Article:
But what about those of us who are not Dominicans, what can we learn from St. Dominic that we can apply to our own ordinary lives?

The Rosary is an excellent devotion. It’s a challenge for me to stop working long enough to focus on prayer. Perhaps, the Rosary will help me do so. Stay tuned.

I also love the way that Dominic, and his personal legacy, stepped off to the side so that his light wouldn’t block the light of God.

Acolytes do this every Sunday when they assist in church services and the setting of the Communion Table. They carefully, quietly, and “invisibly” devote themselves to God in what can be called a physical form of prayer.

Cooking can also be a devotion. Or at the very least a form of meditation:

“People always talk about the health benefits of certain foods, but the benefits of cooking itself are never really mentioned. The feeling of achievement that comes from doing something that’s manual labor—but without heavy lifting—is very good for your sense of calmness and self.” – Nigella Lawson

Okay, okay, I know that St. Dominic wasn’t much for the enjoyment of food. Further, if he were a guest in my home, the mama in me would be ecstatic if he ate even a simple egg that I had prepared for him because I would know that’s all he truly wanted.

But what about the rest of us, where’s the recipe we can lose ourselves in as a form of meditation or devotion, something special we can prepare for our friends or family?

For that we need my grandfather Domenic Nolletti:

Doesn’t he remind you of St. Dominic delivering a penance for the breaking of a rule? Look closer. See that twinkle in Domenic’s eye and the cheeky grin of my father, Albert? Doesn’t that also remind you of the love of St. Dominic for his children and perhaps all of us?

During WWI, Domenic fought for his country, starved, and ultimately survived while many did not. Later, he immigrated to Mamaroneck, New York, where he met, courted, and married my grandmother, Antoinetta. She had immigrated with her family from the same village, Collepietro, a few years earlier and had remembered him from the day he marched off to war with the other young men.

Years later, as a father during the Great Depression when jobs were scarce, and then during WWII when sacrifices were patriotic, Dominic devoted himself to feeding his family from his garden in the backyard. And in this garden, he grew tomatoes.

Garden-Fresh Tomato Sauce

2 pounds fresh Roma tomatoes, peeled, seeded, pureed/blended/chopped

1 tablespoon olive oil

1 to 3 cloves minced garlic, to taste

1 tablespoon fresh parsley

1 tablespoon fresh basil

1 table spoon fresh oregano

Salt and pepper to taste

A Word on Fresh Tomatoes:

First of all, if you’ve never tried this before, seek a demo or advice from an older family member as this kind of sharing of generational knowledge benefits the whole family. In the absence of such a person in your family, I suggest you call your chiropractor like I did. And if you don’t have a Greek chiropractor who loves to cook for the Italian side of his family and is willing to share cooking ideas and advice, you can at least check out his award winning chili recipe here.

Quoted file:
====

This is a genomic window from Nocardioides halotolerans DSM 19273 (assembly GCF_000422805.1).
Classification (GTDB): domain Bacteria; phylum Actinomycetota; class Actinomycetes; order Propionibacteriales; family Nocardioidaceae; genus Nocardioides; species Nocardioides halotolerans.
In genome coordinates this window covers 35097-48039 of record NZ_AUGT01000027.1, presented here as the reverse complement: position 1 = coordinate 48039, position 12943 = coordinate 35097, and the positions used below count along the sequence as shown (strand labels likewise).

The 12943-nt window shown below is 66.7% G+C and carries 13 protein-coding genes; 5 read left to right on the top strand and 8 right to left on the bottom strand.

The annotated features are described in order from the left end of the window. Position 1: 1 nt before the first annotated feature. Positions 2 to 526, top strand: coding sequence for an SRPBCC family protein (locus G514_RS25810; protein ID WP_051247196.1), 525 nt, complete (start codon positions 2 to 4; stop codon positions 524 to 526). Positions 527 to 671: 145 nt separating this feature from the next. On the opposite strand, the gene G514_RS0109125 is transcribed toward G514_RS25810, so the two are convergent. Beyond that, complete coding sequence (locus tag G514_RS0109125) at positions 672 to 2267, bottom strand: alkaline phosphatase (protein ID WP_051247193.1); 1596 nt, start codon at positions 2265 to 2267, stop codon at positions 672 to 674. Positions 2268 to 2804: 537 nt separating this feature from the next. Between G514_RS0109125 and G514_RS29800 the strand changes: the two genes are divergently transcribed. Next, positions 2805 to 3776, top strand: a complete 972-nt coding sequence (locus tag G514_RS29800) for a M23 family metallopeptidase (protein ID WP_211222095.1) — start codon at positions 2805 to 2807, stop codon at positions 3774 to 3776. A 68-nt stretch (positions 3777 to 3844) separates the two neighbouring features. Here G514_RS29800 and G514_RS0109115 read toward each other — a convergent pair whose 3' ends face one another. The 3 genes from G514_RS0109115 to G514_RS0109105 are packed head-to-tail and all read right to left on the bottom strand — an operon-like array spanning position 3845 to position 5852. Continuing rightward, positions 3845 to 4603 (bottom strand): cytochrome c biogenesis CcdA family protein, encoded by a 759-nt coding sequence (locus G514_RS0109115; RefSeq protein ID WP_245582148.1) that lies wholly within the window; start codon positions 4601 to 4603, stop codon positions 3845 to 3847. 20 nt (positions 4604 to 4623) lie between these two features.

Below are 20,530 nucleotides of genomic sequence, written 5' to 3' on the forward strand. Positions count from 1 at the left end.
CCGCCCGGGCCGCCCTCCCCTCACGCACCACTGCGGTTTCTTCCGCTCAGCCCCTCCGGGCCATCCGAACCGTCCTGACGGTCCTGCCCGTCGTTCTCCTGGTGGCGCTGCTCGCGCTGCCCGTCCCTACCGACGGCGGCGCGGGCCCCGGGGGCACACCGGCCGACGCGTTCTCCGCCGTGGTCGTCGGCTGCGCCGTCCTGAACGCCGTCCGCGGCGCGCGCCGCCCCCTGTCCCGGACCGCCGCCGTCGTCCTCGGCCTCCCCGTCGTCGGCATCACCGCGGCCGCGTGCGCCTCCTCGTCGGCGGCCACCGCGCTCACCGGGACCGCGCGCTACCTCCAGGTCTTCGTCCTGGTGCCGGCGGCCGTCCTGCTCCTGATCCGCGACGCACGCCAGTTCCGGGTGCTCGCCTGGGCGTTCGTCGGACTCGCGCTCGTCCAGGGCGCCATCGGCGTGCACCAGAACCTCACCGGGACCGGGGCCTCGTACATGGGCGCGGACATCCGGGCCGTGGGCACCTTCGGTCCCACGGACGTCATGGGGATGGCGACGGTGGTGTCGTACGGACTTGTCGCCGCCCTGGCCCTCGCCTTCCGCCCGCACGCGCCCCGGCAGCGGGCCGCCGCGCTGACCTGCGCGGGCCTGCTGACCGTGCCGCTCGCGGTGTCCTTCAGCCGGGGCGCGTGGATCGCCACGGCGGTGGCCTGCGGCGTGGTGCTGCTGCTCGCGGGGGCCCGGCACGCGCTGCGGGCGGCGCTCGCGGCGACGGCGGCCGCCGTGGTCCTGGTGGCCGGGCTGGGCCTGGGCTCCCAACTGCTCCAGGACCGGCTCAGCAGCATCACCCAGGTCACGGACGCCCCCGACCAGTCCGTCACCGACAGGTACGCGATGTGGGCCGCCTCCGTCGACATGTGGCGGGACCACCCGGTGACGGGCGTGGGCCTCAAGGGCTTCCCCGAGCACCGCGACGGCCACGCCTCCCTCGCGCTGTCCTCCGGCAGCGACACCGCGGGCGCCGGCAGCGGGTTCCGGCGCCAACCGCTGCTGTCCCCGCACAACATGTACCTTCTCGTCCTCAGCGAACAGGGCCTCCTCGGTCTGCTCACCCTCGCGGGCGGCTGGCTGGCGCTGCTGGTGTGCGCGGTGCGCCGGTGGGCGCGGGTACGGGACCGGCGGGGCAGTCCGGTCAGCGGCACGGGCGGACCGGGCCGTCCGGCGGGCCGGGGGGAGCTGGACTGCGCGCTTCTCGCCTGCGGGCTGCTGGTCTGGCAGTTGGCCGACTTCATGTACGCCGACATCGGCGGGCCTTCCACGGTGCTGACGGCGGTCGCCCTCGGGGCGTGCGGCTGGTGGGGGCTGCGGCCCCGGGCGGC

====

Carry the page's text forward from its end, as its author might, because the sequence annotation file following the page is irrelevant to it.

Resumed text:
Dr. Greg Demetrious‘s most important bit of advice is don’t bother making this recipe with “fresh” grocery store tomatoes as they are sorely lacking in flavor and aren’t worth the time and effort of cooking. But if you insist, add a teaspoon of sugar and some extra salt.

He also recommends that if fresh garden tomatoes are unavailable, use canned San Marzano tomatoes grown in the volcanic soil of Mount Vesuvius near Napoli.

By “garden fresh” I mean tomatoes either harvested from your own garden, or purchased at a farmer’s market or co-op such as The Produce Box. Roma tomatoes are the best because they have a lot of pulp. But there are other similar garden tomatoes that would also work. The point is to have plenty of material to work with after peeling and seeding each tomato.

Peel and Seed Tomatoes

Wash tomatoes. With a sharp knife, cut a shallow X through the skin on the bottom of the tomato (opposite the stem).

Blanch in boiling water for 30 seconds or until the skin begins to tear, no more than 60 seconds.

With a slotted spoon, remove each tomato and gently drop in a large bowl of ice water to stop the cooking process.

After a few minutes, remove tomatoes. Peel the skin off with your hands. Cut out the stem part and slice each tomato into quarters. Remove the seeds by sliding them away with your thumb. Squeeze out any excess juice with your hands.

At this point you can use a food processor to puree a third, blend a third and chop a third. Or chop them up by hand, or puree all of it depending on your desired texture.


Coat the bottom of large pan or pot with olive oil. Sauté minced garlic for about 1 minute over high heat.

Lower to medium high heat. Add tomatoes and spices. Cook for thirty to forty minutes, stirring constantly.

Serve over (about 1 pound of) cooked pasta. Sprinkle with Parmesan cheese.


Add shrimp to the sauce as it cooks.

Serve with grilled chicken.

Spread sauce over pizza dough before adding other toppings.

(Originally posted on 8/7/2013 to Saints and Recipes on Blogger.)